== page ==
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China’s aid for Philippines dwarfed by that of US, private companies

Philippines Typhoon_660_AP.jpg

Aerial shot from a Philippine Air Force helicopter at typhoon-ravaged Leyte province, central Philippines, Monday, Nov. 18, 2013. ((AP))

It’s been spending tens of billions of dollars to become the most powerful regional military force, in a bid to rival America as the world’s superpower. It’s the second-largest economy in the world – and happens to be the Philippines’ neighbor.

But in the wake of the devastating Typhoon Haiyan, China has coughed up less for the Philippines than some private companies.

The Chinese government so far has pledged $1.6 million. And that was only after Beijing caught flak for its original aid sum: a paltry $100,000.

Compare that with the aid offered by the United States and several other countries.

The U.S. government originally pledged $20 million in aid, and dispatched the aircraft carrier USS George Washington to the region. Thanks to additional pledges of support, the U.S. aid sum is now more than $37 million. Dozens of U.S. ships and planes are in the region to help.

China’s offering threw in sharp relief how the country approaches foreign aid, compared with other wealthy nations. Though China is growing rapidly and is emerging as a major world power, both economically and militarily, it rarely leads when it comes to responding to disasters beyond its own borders.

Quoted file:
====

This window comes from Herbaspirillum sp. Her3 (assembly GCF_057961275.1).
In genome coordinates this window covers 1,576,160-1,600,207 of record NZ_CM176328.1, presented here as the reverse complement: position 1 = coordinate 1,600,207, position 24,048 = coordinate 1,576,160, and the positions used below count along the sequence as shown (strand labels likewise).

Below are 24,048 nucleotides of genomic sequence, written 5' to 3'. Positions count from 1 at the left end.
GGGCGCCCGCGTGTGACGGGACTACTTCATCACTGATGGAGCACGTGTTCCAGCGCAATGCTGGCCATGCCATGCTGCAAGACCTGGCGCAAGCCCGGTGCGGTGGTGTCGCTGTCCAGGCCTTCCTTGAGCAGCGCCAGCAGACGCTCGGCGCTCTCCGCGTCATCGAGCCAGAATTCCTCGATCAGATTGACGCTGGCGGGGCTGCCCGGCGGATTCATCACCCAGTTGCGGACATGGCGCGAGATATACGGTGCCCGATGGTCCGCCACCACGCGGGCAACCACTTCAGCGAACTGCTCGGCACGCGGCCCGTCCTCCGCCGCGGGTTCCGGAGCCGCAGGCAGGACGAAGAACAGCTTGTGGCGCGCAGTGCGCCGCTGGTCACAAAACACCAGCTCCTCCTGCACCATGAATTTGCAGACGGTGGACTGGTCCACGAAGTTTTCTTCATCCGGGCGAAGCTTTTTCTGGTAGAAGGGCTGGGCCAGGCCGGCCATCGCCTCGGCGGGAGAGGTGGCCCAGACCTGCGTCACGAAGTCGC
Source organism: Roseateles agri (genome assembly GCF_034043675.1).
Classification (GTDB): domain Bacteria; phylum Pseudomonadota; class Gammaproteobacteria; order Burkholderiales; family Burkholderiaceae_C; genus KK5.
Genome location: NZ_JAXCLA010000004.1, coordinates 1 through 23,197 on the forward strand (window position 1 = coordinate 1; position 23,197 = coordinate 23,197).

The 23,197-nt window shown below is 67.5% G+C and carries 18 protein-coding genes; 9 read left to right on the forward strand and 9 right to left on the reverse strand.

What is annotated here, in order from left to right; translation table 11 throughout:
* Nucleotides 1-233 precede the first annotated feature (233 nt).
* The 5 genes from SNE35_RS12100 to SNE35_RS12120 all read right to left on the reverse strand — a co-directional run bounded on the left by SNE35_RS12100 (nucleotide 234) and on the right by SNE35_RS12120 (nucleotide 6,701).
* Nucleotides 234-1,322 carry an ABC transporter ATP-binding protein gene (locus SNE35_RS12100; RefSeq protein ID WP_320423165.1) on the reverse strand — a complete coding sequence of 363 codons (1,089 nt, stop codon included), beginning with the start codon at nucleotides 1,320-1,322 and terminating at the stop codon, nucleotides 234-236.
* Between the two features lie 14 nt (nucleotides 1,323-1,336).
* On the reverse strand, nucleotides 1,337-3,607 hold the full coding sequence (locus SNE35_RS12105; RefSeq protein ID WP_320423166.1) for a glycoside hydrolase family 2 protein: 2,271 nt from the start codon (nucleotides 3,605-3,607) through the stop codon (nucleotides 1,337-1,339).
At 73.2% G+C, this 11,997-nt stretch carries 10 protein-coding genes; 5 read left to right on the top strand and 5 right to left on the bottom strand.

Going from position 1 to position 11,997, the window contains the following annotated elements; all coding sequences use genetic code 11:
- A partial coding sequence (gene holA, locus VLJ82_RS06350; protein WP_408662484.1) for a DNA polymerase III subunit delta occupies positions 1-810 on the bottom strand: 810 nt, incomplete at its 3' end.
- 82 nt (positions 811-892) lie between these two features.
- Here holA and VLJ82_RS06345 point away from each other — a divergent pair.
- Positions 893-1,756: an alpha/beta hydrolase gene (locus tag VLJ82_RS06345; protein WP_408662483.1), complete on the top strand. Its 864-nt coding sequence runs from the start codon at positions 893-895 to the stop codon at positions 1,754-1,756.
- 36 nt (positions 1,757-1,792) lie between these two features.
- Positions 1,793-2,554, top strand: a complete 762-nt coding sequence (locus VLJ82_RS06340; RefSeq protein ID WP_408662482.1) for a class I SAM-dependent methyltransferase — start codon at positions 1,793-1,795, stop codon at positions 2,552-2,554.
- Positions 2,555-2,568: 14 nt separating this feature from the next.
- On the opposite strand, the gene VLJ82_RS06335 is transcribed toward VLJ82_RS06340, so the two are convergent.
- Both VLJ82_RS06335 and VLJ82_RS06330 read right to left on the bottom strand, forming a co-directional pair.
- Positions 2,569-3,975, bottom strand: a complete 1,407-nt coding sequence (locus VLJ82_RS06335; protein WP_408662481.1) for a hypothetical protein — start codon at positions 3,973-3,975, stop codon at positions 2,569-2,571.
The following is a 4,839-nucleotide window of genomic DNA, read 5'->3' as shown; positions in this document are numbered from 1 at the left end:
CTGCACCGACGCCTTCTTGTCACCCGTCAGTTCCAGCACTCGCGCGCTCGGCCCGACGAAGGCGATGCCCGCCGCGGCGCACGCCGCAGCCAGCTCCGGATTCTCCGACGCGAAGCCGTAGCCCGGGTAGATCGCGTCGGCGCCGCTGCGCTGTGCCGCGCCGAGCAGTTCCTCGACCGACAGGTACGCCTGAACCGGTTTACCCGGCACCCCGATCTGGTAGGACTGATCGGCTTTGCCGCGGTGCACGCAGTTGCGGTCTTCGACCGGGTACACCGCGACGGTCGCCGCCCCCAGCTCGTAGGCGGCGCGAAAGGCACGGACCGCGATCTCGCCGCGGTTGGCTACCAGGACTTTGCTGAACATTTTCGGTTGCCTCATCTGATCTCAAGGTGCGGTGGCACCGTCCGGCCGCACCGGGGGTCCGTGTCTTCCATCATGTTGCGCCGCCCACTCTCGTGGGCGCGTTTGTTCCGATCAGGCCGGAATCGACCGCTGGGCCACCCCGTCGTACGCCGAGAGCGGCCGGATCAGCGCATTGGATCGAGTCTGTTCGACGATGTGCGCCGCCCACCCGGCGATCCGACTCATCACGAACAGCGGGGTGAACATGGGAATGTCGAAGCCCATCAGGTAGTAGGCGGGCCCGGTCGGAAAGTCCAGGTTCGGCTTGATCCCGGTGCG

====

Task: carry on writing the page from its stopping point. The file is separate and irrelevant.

Even with China’s additional commitment, the sum is still less than the $2.7 million offered by Swedish furniture company IKEA. 

Within China, there was some dissent over the nation's initial aid amount. 

China's Global Times wrote in an editorial that the country must not be "absent in the international relief effort" -- despite an ongoing dispute with the Philippines over the South China Sea.   

"It's a must to aid typhoon victims in the Philippines despite Haiyan having also battered China's coastal regions and bilateral tensions over the South China Sea disputes," the editorial said. "China, as a responsible power, should participate in relief operations to assist a disaster-stricken neighboring country, no matter whether it's friendly or not. China's international image is of vital importance to its interests. If it snubs Manila this time, China will suffer great losses." 

The need in the Philippines remains great. The official death toll in the Philippines is nearing 4,000; more than 18,000 were injured in the typhoon.

Sprawling areas of the country have been affected, and more than a half-million homes have been damaged.

The total damage is estimated at nearly $240 million.

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